Lang, Ian Rowe, Andrew
Latham, Michael Rumbold, Mrs Angela
Lawrence, Ivan Ryder, Richard
Lee, John (Pendle) Sackville, Hon Tom
Leigh, Edward (Gainsbor'gh) Sayeed, Jonathan
Lennox-Boyd, Hon Mark Scott, Nicholas
Lester, Jim (Broxtowe) Shaw, David (Dover)
Lilley, Peter Shaw, Sir Giles (Pudsey)
Lloyd, Sir Ian (Havant) Shaw, Sir Michael (Scarb')
Lloyd, Peter (Fareham) Shelton, Sir William
Lord, Michael Shephard, Mrs G. (Norfolk SW)
Luce, Rt Hon Richard Shepherd, Colin (Hereford)
Lyell, Sir Nicholas Sims, Roger
McCrindle, Robert Smith, Sir Dudley (Warwick)
Macfarlane, Sir Neil Smith, Tim (Beaconsfield)
MacGregor, Rt Hon John Soames, Hon Nicholas
MacKay, Andrew (E Berkshire) Speller, Tony
Maclean, David Spicer, Sir Jim (Dorset W)
McLoughlin, Patrick Spicer, Michael (S Worcs)
McNair-Wilson, Sir Michael Squire, Robin
McNair-Wilson, P. (New Forest) Stanbrook, Ivor
Madel, David Stanley, Rt Hon Sir John
Major, Rt Hon John Steen, Anthony
Malins, Humfrey Stern, Michael
Mans, Keith Stevens, Lewis
Maples, John Stewart, Allan (Eastwood)
Marlow, Tony Stewart, Andy (Sherwood)
Marshall, John (Hendon S) Stradling Thomas, Sir John
Martin, David (Portsmouth S) Sumberg, David
Mates, Michael Summerson, Hugo
Maude, Hon Francis Tapsell, Sir Peter
Mayhew, Rt Hon Sir Patrick Taylor, Ian (Esher)
Mellor, David Taylor, John M (Solihull)
Miller, Sir Hal Taylor, Teddy (S'end E)
Mills, Iain Temple-Morris, Peter
Miscampbell, Norman Thatcher, Rt Hon Margaret
Mitchell, Andrew (Gedling) Thompson, D. (Calder Valley)
Mitchell, Sir David Thompson, Patrick (Norwich N)
Moate, Roger Thorne, Neil
Montgomery, Sir Fergus Thornton, Malcolm
Morris, M (N'hampton S) Thurnham, Peter
Morrison, Sir Charles Townend, John (Bridlington)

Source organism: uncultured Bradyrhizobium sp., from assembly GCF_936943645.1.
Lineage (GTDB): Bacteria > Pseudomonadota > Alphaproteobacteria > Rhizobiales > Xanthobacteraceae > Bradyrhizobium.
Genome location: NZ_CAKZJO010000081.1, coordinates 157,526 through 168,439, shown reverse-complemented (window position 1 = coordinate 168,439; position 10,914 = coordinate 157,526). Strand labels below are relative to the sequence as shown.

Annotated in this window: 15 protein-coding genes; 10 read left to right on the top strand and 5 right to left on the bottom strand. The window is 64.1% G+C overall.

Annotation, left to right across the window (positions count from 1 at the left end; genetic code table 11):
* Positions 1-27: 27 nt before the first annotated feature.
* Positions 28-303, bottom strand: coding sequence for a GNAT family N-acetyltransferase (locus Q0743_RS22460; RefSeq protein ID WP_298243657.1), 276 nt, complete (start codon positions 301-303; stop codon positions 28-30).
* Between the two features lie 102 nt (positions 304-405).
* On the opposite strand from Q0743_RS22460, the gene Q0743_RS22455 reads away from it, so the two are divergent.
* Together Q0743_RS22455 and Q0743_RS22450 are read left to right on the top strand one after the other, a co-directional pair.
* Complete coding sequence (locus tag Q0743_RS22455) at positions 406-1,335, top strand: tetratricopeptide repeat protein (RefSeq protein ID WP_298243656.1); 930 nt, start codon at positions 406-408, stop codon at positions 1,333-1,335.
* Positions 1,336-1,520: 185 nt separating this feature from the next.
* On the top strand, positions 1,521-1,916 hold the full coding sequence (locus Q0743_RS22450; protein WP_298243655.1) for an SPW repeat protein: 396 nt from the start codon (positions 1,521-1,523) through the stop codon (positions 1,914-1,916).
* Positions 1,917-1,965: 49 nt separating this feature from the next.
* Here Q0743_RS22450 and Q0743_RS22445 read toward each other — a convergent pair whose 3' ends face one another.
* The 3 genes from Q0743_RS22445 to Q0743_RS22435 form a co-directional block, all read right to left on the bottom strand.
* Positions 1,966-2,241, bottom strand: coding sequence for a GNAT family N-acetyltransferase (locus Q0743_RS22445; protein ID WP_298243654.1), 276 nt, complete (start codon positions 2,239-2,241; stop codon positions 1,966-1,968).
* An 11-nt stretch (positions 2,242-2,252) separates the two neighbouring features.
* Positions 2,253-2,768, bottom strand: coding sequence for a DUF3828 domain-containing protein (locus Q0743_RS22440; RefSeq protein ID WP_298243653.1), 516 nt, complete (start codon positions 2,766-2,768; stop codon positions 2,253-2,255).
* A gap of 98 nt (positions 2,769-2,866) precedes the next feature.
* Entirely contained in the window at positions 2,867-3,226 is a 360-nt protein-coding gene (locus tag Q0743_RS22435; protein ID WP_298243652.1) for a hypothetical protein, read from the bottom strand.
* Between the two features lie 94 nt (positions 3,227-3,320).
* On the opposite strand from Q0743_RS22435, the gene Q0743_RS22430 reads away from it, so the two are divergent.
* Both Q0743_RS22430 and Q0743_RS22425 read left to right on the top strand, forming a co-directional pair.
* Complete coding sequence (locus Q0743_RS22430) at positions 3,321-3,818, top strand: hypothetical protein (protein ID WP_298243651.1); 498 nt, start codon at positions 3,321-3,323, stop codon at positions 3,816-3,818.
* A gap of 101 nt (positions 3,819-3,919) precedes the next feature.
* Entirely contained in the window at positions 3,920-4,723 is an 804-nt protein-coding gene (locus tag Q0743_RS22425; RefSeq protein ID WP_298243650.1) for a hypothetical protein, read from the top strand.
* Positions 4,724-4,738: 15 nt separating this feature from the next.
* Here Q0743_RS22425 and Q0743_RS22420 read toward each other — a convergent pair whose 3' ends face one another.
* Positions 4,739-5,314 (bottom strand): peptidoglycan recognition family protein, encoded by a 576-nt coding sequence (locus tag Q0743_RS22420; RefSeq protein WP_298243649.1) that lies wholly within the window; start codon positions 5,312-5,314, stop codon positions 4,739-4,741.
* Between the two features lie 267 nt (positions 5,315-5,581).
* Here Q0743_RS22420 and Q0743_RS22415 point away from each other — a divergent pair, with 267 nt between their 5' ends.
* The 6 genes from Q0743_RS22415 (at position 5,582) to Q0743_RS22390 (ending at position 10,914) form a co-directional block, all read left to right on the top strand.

Moss, Malcolm Townsend, Cyril D. (B'heath)
Moynihan, Hon Colin Tracey, Richard
Neale, Gerrard Tredinnick, David
Nelson, Anthony Trippier, David
Neubert, Michael Trotter, Neville
Newton, Rt Hon Tony Twinn, Dr Ian
Nicholls, Patrick Vaughan, Sir Gerard
Nicholson, David (Taunton) Viggers, Peter
Waddington, Rt Hon David Wilkinson, John
Wakeham, Rt Hon John Wilshire, David
Waldegrave, Hon William Wolfson, Mark
Waller, Gary Wood, Timothy
Walters, Sir Dennis Woodcock, Mike
Ward, John Yeo, Tim
Wardle, Charles (Bexhill) Young, Sir George (Acton)
Warren, Kenneth Younger, Rt Hon George
Watts, John
Wells, Bowen Tellers for the Ayes:
Wheeler, John Mr. Tony Durant and
Widdecombe, Ann Mr. David Lightbown.
Wiggin, Jerry
Adams, Allen (Paisley N) Duffy, A. E. P.
Allason, Rupert Dunnachie, Jimmy
Allen, Graham Dunwoody, Hon Mrs Gwyneth
Alton, David Eadie, Alexander
Archer, Rt Hon Peter Eastham, Ken
Armstrong, Hilary Evans, John (St Helens N)
Ashley, Rt Hon Jack Ewing, Harry (Falkirk E)
Ashton, Joe Ewing, Mrs Margaret (Moray)
Banks, Tony (Newham NW) Fatchett, Derek
Barnes, Harry (Derbyshire NE) Faulds, Andrew
Barnes, Mrs Rosie (Greenwich) Fearn, Ronald
Barron, Kevin Field, Frank (Birkenhead)
Battle, John Fields, Terry (L'pool B G'n)
Beaumont-Dark, Anthony Fisher, Mark
Beckett, Margaret Flannery, Martin
Beith, A. J. Flynn, Paul